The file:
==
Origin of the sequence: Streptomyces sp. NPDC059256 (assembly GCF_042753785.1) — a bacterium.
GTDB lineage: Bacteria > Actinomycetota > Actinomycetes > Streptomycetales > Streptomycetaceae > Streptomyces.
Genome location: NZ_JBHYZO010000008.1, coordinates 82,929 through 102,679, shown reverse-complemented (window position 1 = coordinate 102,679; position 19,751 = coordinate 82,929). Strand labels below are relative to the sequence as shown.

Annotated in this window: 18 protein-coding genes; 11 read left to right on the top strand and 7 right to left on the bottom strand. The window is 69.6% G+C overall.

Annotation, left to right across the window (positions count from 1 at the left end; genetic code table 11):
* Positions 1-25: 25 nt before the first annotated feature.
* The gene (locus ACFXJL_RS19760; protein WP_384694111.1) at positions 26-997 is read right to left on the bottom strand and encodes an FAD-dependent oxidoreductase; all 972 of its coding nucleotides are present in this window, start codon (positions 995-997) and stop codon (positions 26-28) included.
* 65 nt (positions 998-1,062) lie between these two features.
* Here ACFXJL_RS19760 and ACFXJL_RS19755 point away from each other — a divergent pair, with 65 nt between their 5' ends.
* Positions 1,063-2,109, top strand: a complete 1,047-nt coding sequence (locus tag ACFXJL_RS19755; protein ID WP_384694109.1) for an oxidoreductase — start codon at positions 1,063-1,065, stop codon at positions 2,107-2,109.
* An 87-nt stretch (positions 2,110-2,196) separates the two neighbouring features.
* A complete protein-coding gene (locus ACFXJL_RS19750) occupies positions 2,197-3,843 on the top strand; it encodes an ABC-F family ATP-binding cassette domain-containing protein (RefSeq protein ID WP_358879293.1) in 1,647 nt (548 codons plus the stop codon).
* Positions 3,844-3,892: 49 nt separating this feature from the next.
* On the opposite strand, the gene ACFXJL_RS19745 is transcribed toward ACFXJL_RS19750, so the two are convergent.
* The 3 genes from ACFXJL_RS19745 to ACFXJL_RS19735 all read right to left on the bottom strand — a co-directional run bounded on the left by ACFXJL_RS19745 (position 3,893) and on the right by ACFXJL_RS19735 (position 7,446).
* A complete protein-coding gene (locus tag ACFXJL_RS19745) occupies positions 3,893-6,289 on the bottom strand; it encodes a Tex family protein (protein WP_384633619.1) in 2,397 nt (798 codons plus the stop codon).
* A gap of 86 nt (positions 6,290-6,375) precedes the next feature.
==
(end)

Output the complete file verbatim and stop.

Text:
Origin of the sequence: Streptomyces sp. NPDC059256 (assembly GCF_042753785.1) — a bacterium.
GTDB lineage: Bacteria > Actinomycetota > Actinomycetes > Streptomycetales > Streptomycetaceae > Streptomyces.
Genome location: NZ_JBHYZO010000008.1, coordinates 82,929 through 102,679, shown reverse-complemented (window position 1 = coordinate 102,679; position 19,751 = coordinate 82,929). Strand labels below are relative to the sequence as shown.

Annotated in this window: 18 protein-coding genes; 11 read left to right on the top strand and 7 right to left on the bottom strand. The window is 69.6% G+C overall.

Annotation, left to right across the window (positions count from 1 at the left end; genetic code table 11):
* Positions 1-25: 25 nt before the first annotated feature.
* The gene (locus ACFXJL_RS19760; protein WP_384694111.1) at positions 26-997 is read right to left on the bottom strand and encodes an FAD-dependent oxidoreductase; all 972 of its coding nucleotides are present in this window, start codon (positions 995-997) and stop codon (positions 26-28) included.
* 65 nt (positions 998-1,062) lie between these two features.
* Here ACFXJL_RS19760 and ACFXJL_RS19755 point away from each other — a divergent pair, with 65 nt between their 5' ends.
* Positions 1,063-2,109, top strand: a complete 1,047-nt coding sequence (locus tag ACFXJL_RS19755; protein ID WP_384694109.1) for an oxidoreductase — start codon at positions 1,063-1,065, stop codon at positions 2,107-2,109.
* An 87-nt stretch (positions 2,110-2,196) separates the two neighbouring features.
* A complete protein-coding gene (locus ACFXJL_RS19750) occupies positions 2,197-3,843 on the top strand; it encodes an ABC-F family ATP-binding cassette domain-containing protein (RefSeq protein ID WP_358879293.1) in 1,647 nt (548 codons plus the stop codon).
* Positions 3,844-3,892: 49 nt separating this feature from the next.
* On the opposite strand, the gene ACFXJL_RS19745 is transcribed toward ACFXJL_RS19750, so the two are convergent.
* The 3 genes from ACFXJL_RS19745 to ACFXJL_RS19735 all read right to left on the bottom strand — a co-directional run bounded on the left by ACFXJL_RS19745 (position 3,893) and on the right by ACFXJL_RS19735 (position 7,446).
* A complete protein-coding gene (locus tag ACFXJL_RS19745) occupies positions 3,893-6,289 on the bottom strand; it encodes a Tex family protein (protein WP_384633619.1) in 2,397 nt (798 codons plus the stop codon).
* A gap of 86 nt (positions 6,290-6,375) precedes the next feature.